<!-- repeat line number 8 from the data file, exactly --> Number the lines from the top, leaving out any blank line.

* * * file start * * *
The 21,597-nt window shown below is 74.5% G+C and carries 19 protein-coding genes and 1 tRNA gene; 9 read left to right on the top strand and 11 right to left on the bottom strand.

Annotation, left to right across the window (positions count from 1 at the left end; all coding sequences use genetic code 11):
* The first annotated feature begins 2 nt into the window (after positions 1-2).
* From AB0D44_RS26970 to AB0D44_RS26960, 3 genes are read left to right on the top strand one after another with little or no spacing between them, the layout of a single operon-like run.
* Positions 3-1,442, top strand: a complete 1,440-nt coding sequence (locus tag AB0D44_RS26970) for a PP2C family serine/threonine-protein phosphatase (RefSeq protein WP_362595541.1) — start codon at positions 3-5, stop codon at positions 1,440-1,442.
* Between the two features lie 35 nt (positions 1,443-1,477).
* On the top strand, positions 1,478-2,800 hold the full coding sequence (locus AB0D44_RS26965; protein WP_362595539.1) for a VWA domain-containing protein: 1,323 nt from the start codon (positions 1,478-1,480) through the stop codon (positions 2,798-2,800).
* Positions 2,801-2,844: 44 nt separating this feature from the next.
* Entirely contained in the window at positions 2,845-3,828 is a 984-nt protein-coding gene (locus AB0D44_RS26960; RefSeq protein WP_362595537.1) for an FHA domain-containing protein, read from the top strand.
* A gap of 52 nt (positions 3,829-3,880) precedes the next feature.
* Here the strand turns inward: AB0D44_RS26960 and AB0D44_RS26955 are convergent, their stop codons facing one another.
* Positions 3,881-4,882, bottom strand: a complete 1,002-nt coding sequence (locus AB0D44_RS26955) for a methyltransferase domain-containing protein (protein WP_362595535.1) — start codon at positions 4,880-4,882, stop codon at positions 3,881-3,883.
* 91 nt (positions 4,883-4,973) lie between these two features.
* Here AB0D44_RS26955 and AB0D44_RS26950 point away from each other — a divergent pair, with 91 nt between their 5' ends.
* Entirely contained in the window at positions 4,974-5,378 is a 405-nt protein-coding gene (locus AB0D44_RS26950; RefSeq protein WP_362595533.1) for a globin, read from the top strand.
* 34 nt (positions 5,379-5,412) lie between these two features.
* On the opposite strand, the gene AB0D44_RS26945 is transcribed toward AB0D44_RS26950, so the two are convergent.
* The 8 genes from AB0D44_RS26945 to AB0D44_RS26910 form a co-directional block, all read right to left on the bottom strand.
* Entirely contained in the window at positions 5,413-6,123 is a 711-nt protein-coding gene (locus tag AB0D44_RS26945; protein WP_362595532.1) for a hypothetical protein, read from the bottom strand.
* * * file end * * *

* Positions 2,801-2,844: 44 nt separating this feature from the next.